- Clutch Type G head resembles a butterfly. This type of screw head is commonly used in the manufacture of mobile homes and recreational vehicles.
Some screws have heads designed to accommodate more than one kind of driver. The most common of these is a combination of a slotted and Phillips head. Because of its prevalence, there are now drivers made specifically for this kind of screw head. Other combinations are a Phillips and Robertson, a Robertson and a slotted, and a triple-drive screw which can take a slotted, Phillips or a Robertson.
Tamper resistant screws
Many screw drives, including Phillips, TORX, and Hexagonal, are also manufactured in tamper-resistant form. These typically have a pin protruding in the center of the screw head, necessitating a special tool for extraction. However, the bits for many tamper-resistant screw heads are now readily available from hardware stores, tool suppliers and through the Internet. What is more, there are many commonly used techniques to extract tamper resistant screws without the correct driver — for example, the use of an alternative driver than can gain enough purchase to turn the screw, modifying the head to accept an alternative driver or forming ones own driver by melting an object into the head to mould a driver. Thus, these special screws offer only modest security.
The slotted screw drive also comes in a tamper-resistant one-way design with sloped edges; the screw can be driven in, but the bit slips out in the reverse direction.
There are specialty fastener companies that make unusual, proprietary head designs, featuring matching drivers available only from them, and only supplied to registered owners.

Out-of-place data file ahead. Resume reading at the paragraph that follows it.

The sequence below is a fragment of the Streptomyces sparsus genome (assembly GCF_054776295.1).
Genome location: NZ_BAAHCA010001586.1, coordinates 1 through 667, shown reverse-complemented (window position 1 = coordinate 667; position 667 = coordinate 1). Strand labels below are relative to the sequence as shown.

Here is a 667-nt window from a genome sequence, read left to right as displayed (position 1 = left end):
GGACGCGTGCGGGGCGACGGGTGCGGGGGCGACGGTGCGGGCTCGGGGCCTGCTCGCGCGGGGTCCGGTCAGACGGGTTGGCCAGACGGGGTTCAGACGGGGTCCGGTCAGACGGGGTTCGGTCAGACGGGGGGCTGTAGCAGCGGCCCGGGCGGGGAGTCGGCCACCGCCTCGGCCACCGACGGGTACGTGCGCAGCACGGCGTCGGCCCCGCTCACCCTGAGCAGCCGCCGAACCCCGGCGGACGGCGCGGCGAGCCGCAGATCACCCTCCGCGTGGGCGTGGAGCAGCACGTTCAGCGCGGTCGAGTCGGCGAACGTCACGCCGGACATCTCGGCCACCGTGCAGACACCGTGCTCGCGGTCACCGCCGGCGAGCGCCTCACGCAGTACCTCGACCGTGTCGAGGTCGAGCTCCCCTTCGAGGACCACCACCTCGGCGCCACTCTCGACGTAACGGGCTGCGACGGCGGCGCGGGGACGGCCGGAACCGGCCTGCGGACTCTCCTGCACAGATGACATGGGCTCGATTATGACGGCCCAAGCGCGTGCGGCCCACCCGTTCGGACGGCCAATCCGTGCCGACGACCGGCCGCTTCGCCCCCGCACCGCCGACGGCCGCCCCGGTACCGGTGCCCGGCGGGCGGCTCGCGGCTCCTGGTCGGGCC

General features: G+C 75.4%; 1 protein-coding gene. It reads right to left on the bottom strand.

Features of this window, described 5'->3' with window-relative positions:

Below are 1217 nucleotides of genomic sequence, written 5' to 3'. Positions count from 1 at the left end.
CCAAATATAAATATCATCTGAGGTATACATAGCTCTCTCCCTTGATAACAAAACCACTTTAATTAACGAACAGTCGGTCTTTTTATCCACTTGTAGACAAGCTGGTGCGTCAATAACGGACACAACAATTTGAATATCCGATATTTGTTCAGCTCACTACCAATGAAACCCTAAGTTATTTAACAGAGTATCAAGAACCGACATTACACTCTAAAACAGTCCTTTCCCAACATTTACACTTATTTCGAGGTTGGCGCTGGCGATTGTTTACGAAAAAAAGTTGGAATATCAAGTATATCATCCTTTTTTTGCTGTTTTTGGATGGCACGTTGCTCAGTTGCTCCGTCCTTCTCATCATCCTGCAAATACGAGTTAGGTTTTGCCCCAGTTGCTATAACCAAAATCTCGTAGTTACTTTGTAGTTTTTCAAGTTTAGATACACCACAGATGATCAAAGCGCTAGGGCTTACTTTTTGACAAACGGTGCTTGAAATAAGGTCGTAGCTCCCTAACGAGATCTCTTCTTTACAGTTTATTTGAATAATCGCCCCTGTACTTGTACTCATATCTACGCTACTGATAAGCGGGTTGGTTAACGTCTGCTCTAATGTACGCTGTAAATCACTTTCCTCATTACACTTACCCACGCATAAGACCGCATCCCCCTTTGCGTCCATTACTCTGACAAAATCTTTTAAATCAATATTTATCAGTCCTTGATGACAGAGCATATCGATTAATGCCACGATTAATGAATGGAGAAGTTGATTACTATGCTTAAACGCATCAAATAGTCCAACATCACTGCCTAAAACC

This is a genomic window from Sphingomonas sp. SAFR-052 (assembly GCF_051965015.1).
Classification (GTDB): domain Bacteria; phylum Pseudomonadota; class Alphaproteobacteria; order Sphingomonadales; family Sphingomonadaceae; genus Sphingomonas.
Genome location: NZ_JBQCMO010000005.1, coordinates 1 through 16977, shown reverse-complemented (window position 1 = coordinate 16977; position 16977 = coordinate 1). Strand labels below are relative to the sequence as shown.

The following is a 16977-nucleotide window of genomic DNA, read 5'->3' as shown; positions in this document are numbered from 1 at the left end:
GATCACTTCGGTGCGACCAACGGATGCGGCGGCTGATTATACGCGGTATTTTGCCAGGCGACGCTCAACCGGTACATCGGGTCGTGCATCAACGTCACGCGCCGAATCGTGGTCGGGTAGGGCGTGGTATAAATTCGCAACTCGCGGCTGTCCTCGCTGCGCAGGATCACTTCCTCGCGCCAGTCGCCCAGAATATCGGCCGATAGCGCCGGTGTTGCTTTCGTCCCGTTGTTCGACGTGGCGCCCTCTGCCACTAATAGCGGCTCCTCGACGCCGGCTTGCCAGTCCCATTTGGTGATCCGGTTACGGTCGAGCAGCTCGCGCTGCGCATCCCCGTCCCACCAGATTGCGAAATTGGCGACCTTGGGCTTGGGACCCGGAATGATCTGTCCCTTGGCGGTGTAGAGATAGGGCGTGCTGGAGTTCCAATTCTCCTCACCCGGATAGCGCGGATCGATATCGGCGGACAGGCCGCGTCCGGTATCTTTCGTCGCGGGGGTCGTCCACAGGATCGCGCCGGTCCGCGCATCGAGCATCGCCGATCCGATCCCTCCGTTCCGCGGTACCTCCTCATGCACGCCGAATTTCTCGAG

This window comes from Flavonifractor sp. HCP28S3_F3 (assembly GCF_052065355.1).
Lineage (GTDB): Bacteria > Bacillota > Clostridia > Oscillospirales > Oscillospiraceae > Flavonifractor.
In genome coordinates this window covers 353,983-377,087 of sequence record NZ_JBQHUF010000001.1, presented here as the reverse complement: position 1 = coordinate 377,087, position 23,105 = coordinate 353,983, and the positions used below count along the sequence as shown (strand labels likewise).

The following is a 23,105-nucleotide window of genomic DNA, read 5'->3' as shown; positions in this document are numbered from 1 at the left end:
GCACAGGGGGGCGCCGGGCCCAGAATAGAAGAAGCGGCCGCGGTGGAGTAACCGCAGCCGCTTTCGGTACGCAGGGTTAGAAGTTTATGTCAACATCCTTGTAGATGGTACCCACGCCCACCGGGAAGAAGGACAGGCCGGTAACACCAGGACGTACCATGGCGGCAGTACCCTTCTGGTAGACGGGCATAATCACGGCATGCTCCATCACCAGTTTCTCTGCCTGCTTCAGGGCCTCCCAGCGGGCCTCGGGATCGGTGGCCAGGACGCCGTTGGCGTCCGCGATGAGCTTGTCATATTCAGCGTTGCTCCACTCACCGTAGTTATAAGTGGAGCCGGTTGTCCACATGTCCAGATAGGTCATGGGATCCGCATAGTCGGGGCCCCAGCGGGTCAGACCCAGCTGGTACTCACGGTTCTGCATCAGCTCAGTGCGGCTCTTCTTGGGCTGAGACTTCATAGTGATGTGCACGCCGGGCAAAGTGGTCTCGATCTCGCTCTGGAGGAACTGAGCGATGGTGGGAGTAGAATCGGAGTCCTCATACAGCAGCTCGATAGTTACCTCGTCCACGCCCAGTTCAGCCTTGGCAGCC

- Fast and Secure: How much proof is tamperproof? Mechanical Engineering Magazine, June 2005. Publication of the American Society of Mechanical Engineers. Article on tamper-resistant fasteners.
The hand tool used to drive in most screws is called a screwdriver. A power tool that does the same job is a power screwdriver; power drills may also be used with screw-driving attachments. Where the holding power of the screwed joint is critical, torque-measuring and torque-limiting screwdrivers are used to ensure sufficient and not excessive force is developed by the screw. The hand tool for driving cap screws and other types is called a spanner (UK usage) or wrench (US usage).
Mechanics of use
When driving in a screw, especially when the screw has been removed and is being placed again, the threads can become misaligned and damage, or strip, the threading of the hole. To avoid this, slight pressure is applied and the screw is driven in reverse, until the leading edges of the helices pass each other, at which point a slight click will be felt (and sometimes heard.) When this happens, the screw will often assume a more aligned position with respect to the hole.